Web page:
State of the blog address: A Musical Spring is coming

Posted on July 28, 2011

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Hello, friends and family. As you probably know, I started this blog a little over a year ago. Like many who have blogged and burned before me, I started it with the intention of introducing new people to the wonderful world of classical music. I wanted to convince my Facebook friends from high school, college and church that classical music had something to offer them; that I was once distant from classical music and its magic as well and that The Repertoire had wonderful and spectacular things in store for them. All they needed to do was consider what I had to say once a week, and listen to the music I suggested.

But the truth is that not very many people listened. In retrospect, I think what I was asking from people was more time than they were willing to dedicate to something they didn’t already care about. Fewer people than I had anticipated were willing to read my blog posts, and the ones who did read them as far as I could tell were either heavily invested in me as a person or people who already loved classical music anyway. I had started this journey dreaming of taking my message to the world and watching a Musical Spring change music forever,  but I was left preaching to the choir (and a small one at that). I stopped including musical excerpts in my posts because people obviously weren’t listening to them, so I started trying to write in a way that I hoped would challenge people’s thinking about their views towards certain kinds of music. That never really caught on, either.

At one point in the year, I started gaining a little traction on Twitter among classical music’s social media savvy folks, but it didn’t last long. They would retweet my more music-related blog posts to friends which was flattering at first. But as time went on I think that I started to realize that in some cases (not all, but some) those retweets were strategically doled out not necessarily because they liked what I had to say but because they wanted something from me. (That being said, I am thankful for some of the incredibly kind and gracious classical musicians I have met on Twitter that I would never know existed otherwise; people like Erica Sipes, Emily Wright, and Andrei Strizek to name a few.)

As my readership dwindled in recent months, it bothered me to see how few people cared about what I was saying. I know I’m not the greatest writer, but I felt like I was actually getting better and more creative as time went on. I don’t know if that’s true, but what I do know is that writing this blog has been really good for me. It’s been time consuming at times, but it’s really helped me to clarify my positions on certain things that I believe trouble the classical music world, and what I think my role is and should be in creating change. I thought it was to call out Musical Pharisees and put them in their place. I thought it was to bring a more human, “normal” feel to the classical music world. I thought it was to make classical music more accessible and be the guy that finally bridged the gap so new people could begin enjoying classical music.

You might find this weird since I’ve told you that my blog has been so unpopular, but I still believe I’m capable of those things. But what I’ve learned through my dabbling and experimenting with social media is that my dreams will not be accomplished in the ways I thought they would. A Musical Spring of the masses is no longer what I dream about, nor should it be what I dream about. Now I dream about community. About fellowship. About artists from all genres and backgrounds in Denver and everywhere else having mutual admiration for each other, a genuine respect for each other and a willingness to support each other however they can WITHOUT EXCEPTION. Now I dream about deconstructing everything I’ve ever learned about how I view music, art and artists in hopes of rebuilding a framework for experiencing them that is inclusive, just, fair and loving. My dream no longer strives to put the cart before the horse. Before Spring can be sprung among the masses, I must first allow it to Spring in me.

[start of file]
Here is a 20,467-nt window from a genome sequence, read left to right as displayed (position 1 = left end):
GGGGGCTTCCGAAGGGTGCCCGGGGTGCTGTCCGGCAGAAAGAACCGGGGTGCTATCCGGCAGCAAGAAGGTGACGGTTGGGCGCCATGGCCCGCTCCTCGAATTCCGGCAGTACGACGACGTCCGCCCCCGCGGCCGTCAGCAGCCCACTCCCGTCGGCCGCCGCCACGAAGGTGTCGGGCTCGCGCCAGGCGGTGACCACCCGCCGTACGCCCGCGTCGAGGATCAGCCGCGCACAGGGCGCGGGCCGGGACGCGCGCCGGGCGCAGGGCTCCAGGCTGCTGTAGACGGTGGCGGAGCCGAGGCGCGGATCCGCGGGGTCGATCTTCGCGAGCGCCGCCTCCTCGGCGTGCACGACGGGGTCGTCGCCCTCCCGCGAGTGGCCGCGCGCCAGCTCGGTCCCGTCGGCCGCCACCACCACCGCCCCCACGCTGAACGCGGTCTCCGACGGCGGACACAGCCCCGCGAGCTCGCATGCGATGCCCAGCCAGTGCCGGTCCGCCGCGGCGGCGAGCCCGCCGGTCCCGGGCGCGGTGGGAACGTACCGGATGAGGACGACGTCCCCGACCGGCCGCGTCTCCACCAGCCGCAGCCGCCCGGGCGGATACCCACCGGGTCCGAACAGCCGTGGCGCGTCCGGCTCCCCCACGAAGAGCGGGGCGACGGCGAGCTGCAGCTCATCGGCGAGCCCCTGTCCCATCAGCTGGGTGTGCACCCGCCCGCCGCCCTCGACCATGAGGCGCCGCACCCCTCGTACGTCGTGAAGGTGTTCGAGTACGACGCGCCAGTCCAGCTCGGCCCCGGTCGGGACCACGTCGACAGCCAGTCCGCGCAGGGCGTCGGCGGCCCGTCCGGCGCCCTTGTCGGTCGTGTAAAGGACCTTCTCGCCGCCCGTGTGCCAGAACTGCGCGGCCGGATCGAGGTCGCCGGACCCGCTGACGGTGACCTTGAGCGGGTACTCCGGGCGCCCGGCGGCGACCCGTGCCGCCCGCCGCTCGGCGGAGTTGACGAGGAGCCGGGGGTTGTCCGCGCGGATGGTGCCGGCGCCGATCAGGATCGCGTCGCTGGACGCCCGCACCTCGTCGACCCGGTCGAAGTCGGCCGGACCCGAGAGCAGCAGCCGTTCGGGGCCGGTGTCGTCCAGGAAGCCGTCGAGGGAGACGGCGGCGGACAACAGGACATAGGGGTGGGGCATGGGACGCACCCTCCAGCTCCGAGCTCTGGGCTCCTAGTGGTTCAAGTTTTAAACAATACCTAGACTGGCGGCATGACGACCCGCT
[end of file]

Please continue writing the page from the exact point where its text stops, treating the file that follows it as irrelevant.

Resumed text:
I love you my wonderful Authentic Cadence choristers. I really do. But I’m done preaching to the choir. It might feel good sometimes, but it doesn’t do either of us any favors. I’m taking my message out of the blogosphere and into the streets and the clubs. Not by blog, pamphlet, megaphone or iPod mind you, but by learning to be the best supporter of local artists and their fans that my city has ever seen.  I cannot ask for something that I am not willing to give myself. And neither should you.

This next year at An Authentic Cadence will be dedicated to telling the most important stories and reflections I have from my attempts to do that, but I’ll be cutting that blogging back by about 75%. If you know me, you know that the force and experience of who I am and what I stand for in real life doesn’t fully translate to a blog post or a tweet. Maybe that combined with my poor grammar is why the blogging never really took off. From now on, I’ll blog once a month (as close to the first of the month as possible), with a couple of “And 1” posts thrown in here or there.  If you don’t want to miss anything from this next year, you should subscribe to the posts.

I almost didn’t write this post because I didn’t figure many people would read it. I was just going to tweet something like, “Cutting back my blogging to one post a month. I hope you’ll check it out.” But then I remembered: I should write this one for “my choir.” Thank you for truly taking an interest in my thoughts. It means so, so much to me. See you again in early August, and then not again until September. Until then Planet Earth…well…you know what to do. 😉

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Posted in: Faith, Life, Music